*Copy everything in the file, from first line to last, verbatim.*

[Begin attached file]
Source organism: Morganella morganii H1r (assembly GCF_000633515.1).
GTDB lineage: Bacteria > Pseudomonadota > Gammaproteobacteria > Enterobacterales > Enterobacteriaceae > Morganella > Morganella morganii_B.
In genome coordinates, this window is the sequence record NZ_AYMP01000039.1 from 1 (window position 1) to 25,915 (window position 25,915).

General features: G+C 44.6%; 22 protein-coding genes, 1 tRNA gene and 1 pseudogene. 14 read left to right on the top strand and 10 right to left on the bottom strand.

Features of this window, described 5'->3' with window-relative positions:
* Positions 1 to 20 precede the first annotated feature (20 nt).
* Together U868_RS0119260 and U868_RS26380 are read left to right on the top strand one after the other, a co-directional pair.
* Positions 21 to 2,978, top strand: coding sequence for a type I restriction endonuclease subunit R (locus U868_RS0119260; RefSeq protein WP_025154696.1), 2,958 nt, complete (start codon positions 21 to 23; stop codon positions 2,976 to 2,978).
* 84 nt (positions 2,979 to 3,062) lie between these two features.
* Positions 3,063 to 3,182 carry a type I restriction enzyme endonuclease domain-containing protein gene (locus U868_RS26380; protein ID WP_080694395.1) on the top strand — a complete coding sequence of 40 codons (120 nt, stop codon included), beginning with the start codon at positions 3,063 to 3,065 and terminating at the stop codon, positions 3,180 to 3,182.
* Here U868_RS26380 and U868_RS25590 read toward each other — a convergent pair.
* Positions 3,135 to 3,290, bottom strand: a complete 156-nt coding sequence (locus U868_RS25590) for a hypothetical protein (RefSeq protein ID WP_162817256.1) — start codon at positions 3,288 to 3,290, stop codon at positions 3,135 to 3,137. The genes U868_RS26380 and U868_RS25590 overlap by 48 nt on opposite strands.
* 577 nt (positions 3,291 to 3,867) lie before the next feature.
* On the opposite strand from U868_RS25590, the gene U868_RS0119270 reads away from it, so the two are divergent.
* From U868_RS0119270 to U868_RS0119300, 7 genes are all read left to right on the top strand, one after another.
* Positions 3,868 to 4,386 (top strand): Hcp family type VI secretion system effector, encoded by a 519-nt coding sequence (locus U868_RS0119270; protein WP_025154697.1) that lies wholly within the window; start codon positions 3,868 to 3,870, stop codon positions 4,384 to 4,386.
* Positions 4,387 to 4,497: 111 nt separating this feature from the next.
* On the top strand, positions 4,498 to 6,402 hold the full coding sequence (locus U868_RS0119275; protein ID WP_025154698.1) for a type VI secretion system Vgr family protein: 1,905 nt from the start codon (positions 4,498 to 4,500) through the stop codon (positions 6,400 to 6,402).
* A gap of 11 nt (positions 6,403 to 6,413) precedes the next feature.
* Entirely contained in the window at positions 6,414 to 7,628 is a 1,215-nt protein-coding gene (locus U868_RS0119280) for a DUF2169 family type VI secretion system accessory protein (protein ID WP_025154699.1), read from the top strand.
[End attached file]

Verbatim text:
Source organism: Morganella morganii H1r (assembly GCF_000633515.1).
GTDB lineage: Bacteria > Pseudomonadota > Gammaproteobacteria > Enterobacterales > Enterobacteriaceae > Morganella > Morganella morganii_B.
In genome coordinates, this window is the sequence record NZ_AYMP01000039.1 from 1 (window position 1) to 25,915 (window position 25,915).

General features: G+C 44.6%; 22 protein-coding genes, 1 tRNA gene and 1 pseudogene. 14 read left to right on the top strand and 10 right to left on the bottom strand.

Features of this window, described 5'->3' with window-relative positions:
* Positions 1 to 20 precede the first annotated feature (20 nt).
* Together U868_RS0119260 and U868_RS26380 are read left to right on the top strand one after the other, a co-directional pair.
* Positions 21 to 2,978, top strand: coding sequence for a type I restriction endonuclease subunit R (locus U868_RS0119260; RefSeq protein WP_025154696.1), 2,958 nt, complete (start codon positions 21 to 23; stop codon positions 2,976 to 2,978).
* 84 nt (positions 2,979 to 3,062) lie between these two features.
* Positions 3,063 to 3,182 carry a type I restriction enzyme endonuclease domain-containing protein gene (locus U868_RS26380; protein ID WP_080694395.1) on the top strand — a complete coding sequence of 40 codons (120 nt, stop codon included), beginning with the start codon at positions 3,063 to 3,065 and terminating at the stop codon, positions 3,180 to 3,182.
* Here U868_RS26380 and U868_RS25590 read toward each other — a convergent pair.
* Positions 3,135 to 3,290, bottom strand: a complete 156-nt coding sequence (locus U868_RS25590) for a hypothetical protein (RefSeq protein ID WP_162817256.1) — start codon at positions 3,288 to 3,290, stop codon at positions 3,135 to 3,137. The genes U868_RS26380 and U868_RS25590 overlap by 48 nt on opposite strands.
* 577 nt (positions 3,291 to 3,867) lie before the next feature.
* On the opposite strand from U868_RS25590, the gene U868_RS0119270 reads away from it, so the two are divergent.
* From U868_RS0119270 to U868_RS0119300, 7 genes are all read left to right on the top strand, one after another.
* Positions 3,868 to 4,386 (top strand): Hcp family type VI secretion system effector, encoded by a 519-nt coding sequence (locus U868_RS0119270; protein WP_025154697.1) that lies wholly within the window; start codon positions 3,868 to 3,870, stop codon positions 4,384 to 4,386.
* Positions 4,387 to 4,497: 111 nt separating this feature from the next.
* On the top strand, positions 4,498 to 6,402 hold the full coding sequence (locus U868_RS0119275; protein ID WP_025154698.1) for a type VI secretion system Vgr family protein: 1,905 nt from the start codon (positions 4,498 to 4,500) through the stop codon (positions 6,400 to 6,402).
* A gap of 11 nt (positions 6,403 to 6,413) precedes the next feature.
* Entirely contained in the window at positions 6,414 to 7,628 is a 1,215-nt protein-coding gene (locus U868_RS0119280) for a DUF2169 family type VI secretion system accessory protein (protein ID WP_025154699.1), read from the top strand.